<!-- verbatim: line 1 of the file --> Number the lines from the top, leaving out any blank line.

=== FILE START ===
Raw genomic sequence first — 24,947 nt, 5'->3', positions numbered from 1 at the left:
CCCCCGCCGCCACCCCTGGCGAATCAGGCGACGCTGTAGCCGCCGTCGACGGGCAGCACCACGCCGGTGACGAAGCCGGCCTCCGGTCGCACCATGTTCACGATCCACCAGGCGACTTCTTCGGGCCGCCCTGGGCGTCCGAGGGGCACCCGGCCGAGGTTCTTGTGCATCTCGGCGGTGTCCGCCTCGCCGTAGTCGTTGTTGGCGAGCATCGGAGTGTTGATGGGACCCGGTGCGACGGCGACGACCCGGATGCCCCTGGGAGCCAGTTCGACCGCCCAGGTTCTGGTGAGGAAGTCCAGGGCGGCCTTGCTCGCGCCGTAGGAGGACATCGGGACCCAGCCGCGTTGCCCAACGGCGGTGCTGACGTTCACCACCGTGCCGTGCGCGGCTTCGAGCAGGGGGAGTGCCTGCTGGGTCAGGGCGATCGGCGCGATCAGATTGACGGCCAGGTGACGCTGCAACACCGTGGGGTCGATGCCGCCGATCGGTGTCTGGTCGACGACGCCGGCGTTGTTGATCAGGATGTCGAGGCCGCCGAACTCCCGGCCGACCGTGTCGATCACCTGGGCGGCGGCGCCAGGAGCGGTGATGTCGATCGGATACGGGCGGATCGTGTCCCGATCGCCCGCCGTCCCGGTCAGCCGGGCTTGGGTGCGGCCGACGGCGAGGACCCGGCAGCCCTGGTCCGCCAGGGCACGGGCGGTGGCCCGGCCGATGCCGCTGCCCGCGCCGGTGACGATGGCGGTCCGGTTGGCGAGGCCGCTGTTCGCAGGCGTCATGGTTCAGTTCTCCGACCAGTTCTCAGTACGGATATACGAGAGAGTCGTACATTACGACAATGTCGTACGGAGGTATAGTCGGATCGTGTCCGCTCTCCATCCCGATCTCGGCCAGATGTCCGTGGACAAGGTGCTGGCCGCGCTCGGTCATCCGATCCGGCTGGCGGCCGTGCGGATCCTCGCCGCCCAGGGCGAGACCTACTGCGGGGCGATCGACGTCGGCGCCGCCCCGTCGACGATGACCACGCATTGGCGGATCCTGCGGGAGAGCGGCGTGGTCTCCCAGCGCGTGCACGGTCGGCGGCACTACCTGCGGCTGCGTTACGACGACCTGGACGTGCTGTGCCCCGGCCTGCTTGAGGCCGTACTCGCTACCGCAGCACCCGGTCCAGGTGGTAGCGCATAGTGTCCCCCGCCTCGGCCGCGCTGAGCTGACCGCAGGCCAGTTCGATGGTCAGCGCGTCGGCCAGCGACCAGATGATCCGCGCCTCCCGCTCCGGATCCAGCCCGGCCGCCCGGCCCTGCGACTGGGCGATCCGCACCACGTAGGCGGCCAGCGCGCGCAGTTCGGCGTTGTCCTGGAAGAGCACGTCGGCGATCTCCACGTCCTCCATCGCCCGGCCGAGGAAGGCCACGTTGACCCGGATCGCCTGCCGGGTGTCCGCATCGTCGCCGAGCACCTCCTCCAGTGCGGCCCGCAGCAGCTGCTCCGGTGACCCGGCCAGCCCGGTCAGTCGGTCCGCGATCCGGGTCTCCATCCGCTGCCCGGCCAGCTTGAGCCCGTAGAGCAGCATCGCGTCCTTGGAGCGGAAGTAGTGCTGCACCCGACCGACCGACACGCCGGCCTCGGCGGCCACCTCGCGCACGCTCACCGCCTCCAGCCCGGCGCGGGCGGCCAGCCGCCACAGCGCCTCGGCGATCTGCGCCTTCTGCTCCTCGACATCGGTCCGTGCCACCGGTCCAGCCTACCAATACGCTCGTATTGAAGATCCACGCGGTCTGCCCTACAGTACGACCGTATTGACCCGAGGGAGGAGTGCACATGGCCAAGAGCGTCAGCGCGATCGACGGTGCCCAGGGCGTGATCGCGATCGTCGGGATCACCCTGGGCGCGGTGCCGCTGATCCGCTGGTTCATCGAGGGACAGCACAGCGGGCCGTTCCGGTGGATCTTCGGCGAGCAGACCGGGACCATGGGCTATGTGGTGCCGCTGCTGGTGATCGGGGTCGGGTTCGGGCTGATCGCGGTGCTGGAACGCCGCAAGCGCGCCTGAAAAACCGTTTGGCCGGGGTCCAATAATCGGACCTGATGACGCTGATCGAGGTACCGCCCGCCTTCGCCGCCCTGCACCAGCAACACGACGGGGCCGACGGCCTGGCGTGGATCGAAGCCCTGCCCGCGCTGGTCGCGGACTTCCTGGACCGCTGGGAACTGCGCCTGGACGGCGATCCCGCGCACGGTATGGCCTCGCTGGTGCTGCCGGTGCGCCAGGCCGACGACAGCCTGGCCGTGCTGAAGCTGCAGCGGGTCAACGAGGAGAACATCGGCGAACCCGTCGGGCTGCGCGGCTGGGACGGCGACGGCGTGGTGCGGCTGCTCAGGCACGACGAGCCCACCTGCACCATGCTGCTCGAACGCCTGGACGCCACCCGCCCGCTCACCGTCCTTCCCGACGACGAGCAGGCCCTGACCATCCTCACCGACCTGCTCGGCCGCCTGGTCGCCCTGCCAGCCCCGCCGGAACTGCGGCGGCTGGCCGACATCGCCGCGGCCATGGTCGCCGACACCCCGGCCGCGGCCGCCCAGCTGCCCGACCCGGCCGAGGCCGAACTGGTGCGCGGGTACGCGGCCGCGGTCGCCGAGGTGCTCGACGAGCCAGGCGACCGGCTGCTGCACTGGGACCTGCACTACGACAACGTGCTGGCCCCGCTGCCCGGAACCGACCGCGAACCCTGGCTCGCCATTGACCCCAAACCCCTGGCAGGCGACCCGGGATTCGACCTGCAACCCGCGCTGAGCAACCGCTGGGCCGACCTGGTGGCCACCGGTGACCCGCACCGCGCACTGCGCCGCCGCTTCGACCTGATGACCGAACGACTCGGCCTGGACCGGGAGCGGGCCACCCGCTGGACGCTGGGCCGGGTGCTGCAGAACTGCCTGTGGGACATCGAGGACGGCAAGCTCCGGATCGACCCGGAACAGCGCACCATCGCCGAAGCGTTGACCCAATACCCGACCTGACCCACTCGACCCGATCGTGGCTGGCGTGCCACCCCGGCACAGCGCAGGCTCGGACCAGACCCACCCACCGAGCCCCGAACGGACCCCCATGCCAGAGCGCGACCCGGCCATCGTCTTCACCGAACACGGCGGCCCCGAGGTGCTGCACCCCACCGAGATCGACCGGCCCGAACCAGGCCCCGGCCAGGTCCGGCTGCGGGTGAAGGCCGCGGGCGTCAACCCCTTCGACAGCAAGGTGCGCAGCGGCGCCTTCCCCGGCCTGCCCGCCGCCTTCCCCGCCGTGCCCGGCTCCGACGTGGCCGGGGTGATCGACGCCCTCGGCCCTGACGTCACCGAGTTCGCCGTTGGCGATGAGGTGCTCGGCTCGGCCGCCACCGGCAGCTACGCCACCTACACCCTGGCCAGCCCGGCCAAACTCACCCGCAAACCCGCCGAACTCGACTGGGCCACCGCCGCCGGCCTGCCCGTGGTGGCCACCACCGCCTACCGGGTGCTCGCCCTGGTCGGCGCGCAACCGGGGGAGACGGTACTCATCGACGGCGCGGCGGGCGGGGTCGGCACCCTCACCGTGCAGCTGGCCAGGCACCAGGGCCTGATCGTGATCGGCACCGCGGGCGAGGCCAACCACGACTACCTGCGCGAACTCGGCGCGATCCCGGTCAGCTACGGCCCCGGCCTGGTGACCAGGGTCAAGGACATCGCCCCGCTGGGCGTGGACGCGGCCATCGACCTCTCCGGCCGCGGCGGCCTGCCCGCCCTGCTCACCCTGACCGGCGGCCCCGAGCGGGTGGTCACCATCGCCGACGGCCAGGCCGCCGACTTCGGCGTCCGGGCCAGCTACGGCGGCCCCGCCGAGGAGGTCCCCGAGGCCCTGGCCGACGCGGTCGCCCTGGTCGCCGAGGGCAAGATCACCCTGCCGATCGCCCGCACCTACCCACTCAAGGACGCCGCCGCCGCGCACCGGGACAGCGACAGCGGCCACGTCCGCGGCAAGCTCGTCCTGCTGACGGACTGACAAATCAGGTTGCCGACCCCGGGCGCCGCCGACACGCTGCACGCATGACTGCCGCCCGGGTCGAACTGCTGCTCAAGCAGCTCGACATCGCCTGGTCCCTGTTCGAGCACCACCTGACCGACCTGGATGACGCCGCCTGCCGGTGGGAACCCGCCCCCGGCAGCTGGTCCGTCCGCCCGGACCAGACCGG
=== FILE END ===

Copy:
Raw genomic sequence first — 24,947 nt, 5'->3', positions numbered from 1 at the left: